~~ 3 ~~
The King’s Council
“Your Grace, there have been rumors of Derkelyngs growing increasingly closer to our borders. Our people are frightened, and it is making all our men nervous,” Victor said as he sat around the advisers’ table. Alexander sat at the head of the table, surrounded by all the men he trusted with not only with matters of his kingdom, but with his very life.
Victor was not only the head of his arm, but he was the king’s right hand. Arthur, the elder adviser who had been his own father’s right hand, sat to his left. The older man had been Alexander’s teacher and guard growing up, and he held Arthur’s advice in high regard. Mandorth, an exiled donchen who had more than proven himself over the years sat at the other end of the table, the man’s silvery-blue eyes staring at all of them with the heaviness that only came from a creature who had known nothing but hardships most of his life. Beside him sat Isaac, a man who had once been Victor’s own right hand during battle. After a blade to the back had nearly killed him, the now nearly crippled man sat upon his advising council, keeping record of everything they had learned about their kingdom and its enemies.
Alexander sat quietly listening to the four men speaking amongst themselves, debating as to the kingdom’s next move. After hearing them go round and round about sending me to the outer boundaries of Aziza, Alexander had heard enough.
“Gentlemen,” he said as the four men quieted down and turned to him. “I will hear no more speak of sending troops we do not have to defend against something which could very well be nothing more than idle gossip by the shepherds and the farmers.” He picked up his glass of wine and took a long swallow, eyeing his advisers over the rim of his glass. “The Naferia will come looking for their jewel, of that we can be certain. They are desperate to see their kingdom and that of Shondross united under one coat of arms. If they discover her here then there will be war here. We cannot risk sending soldiers to chase after spirits and Jinn. They are needed here.”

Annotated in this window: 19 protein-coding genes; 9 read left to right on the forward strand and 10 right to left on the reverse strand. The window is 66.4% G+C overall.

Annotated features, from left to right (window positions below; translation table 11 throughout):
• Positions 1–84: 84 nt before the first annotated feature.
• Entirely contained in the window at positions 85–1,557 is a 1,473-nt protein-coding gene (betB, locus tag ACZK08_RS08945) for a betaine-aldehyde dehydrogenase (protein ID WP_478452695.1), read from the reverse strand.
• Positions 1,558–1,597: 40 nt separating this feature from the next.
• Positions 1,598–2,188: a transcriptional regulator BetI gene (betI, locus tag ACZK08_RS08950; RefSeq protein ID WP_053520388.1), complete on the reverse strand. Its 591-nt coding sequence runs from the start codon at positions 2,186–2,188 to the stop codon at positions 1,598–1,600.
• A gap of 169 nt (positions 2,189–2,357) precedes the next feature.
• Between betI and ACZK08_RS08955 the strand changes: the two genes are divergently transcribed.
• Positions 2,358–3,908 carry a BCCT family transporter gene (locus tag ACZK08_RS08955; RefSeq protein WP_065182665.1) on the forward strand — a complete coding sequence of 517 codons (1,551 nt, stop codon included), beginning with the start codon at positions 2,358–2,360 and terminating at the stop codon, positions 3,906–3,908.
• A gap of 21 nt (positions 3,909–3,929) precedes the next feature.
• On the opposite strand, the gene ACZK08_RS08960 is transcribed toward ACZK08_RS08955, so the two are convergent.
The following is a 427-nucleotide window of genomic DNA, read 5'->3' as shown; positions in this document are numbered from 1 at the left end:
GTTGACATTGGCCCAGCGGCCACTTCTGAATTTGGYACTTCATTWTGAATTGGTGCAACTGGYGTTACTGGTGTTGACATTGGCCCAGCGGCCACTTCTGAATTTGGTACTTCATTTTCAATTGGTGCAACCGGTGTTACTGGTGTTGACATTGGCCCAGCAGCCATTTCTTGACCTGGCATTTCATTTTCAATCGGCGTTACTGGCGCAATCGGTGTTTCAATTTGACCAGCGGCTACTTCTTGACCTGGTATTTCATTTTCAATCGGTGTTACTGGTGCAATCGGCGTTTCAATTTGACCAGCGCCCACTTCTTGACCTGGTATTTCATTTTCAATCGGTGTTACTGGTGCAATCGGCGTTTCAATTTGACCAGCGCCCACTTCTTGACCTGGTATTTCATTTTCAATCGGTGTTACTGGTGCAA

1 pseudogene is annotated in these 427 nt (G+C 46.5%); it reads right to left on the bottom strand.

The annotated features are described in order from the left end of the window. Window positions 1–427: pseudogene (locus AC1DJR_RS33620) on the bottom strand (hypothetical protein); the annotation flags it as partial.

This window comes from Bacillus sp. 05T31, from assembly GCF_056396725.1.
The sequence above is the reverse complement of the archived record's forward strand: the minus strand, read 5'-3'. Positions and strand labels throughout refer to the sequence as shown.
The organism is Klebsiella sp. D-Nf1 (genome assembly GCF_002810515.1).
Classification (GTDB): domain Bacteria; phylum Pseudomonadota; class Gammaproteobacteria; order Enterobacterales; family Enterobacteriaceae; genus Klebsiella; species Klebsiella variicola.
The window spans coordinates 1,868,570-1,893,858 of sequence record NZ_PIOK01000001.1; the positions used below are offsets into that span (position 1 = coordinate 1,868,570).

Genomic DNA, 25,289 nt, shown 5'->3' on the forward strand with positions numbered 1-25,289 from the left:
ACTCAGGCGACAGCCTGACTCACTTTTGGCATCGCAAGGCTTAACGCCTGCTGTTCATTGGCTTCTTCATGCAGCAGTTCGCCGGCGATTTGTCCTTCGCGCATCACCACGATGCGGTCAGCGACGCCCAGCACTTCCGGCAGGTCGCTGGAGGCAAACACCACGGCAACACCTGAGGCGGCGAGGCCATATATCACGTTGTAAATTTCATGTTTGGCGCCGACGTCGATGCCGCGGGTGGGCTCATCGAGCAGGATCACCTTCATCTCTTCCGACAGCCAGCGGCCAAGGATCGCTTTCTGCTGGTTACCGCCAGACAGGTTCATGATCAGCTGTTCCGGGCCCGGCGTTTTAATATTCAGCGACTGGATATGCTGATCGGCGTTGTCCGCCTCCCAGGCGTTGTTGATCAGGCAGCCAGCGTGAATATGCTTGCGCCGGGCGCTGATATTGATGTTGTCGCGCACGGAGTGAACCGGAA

His four advisers sat quietly, their eyes darting about as they glanced at each other uncomfortably. Several seconds passed before Victor cleared his throat. “Your Grace, our noblemen to the north swear the Derkelyngs have crossed into their lands. Just this past week Sir Gregory’s household lost every farm animal they owned. Slaughtered, huge chunks of meat taken from their bodies. His lands were practically awash in the blood of horses and sheep.”
Alexander held up his hand. “I will hear no more of this, understand?”
“Alexander,” Victor said as he rose from his seat, slamming his hands down upon the wooden table. “I understand what you are trying to accomplish, and I understand we need to be on the ready. But we cannot very well expect our men to fight if we cannot take all threats to their livelihood seriously. They are frightened. To ignore their concerns would be much more consequential than sending a few hundred men to the outer realm to ensure our borders are properly secure, I’m sure you would agree.”
The king sat staring hard at his right hand. As much as he hated sending more of his men out knowing a potential war loomed on the horizon, he couldn’t afford to have any of his people doubting his sanity or ability to rule the kingdoms. Finally he nodded. “You are right as always, Victor. I will leave the matter in your capable hands.”
Victor bowed his head. “Thank you, Your Grace. I will see to it immediately.”
The king’s eyes shifted to the rest of his council. “Now, can we get back to the matter at hand?” he asked as he leveled his gaze upon them all.
“Your Grace, exactly what are your intentions for the young jewel of Naferia?” Mandorth asked, his silvery-blue eyes moving back to his king.
“I’m afraid you are going to have to be more specific in your questions, Mandorth.”
The donchen straightened up in his chair, his fingers tinkering with the glass of wine to his left. “I am asking what you plan to do with the woman, Your Grace. Is she to be killed, ransomed, maybe use her as a bargaining chip? Are you to take her safely back to Naferia as a conquering hero, putting them forever in your debt for returning their missing jewel?”
The king eyed them all closely. “I honestly have not made a decision on what to do with her. I admit, I had thought of sending her head back to her father and fiancé in a wooden box, but I believe she is much more valuable alive than dead. I could return her, but once she is wed to Monduro, Naferia and Shondross will be united. No matter how grateful they are to me for returning their jewel, their combined armies could still very well destroy Aziza and all who lay within it. I cannot risk it.”
“You will kill her then?” a soft voice asked. Alexander turned to look at Arthur who had been sitting silent the whole time.
Alexander paused. “Nonsense,” he finally said after several moments.
“Then you shall send her back to her family? Demand a spot of land for your port as your reward?”
Alexander watched Arthur’s hands as he continued to fidget with his glass of wine. “No, I do not believe I will.”
“And why not?” Mandorth asked.
The king rubbed his hand against his chin. “Let’s say for a moment that I do give her back, and by some miracle she does not tell them it was I who had her stolen. Let’s say Antiguiss and his queen are so happy to have her back he agrees to reward me. And let’s further say, for the sake of argument, he agrees to my proposition to give me the piece of land I require to create a port. What is to stop him from forbidding me passage to the land? What is to stop him from attacking a year from now, five years from now?”
“So force him to sign a treaty,” Victor said as he helped himself to another glass of wine.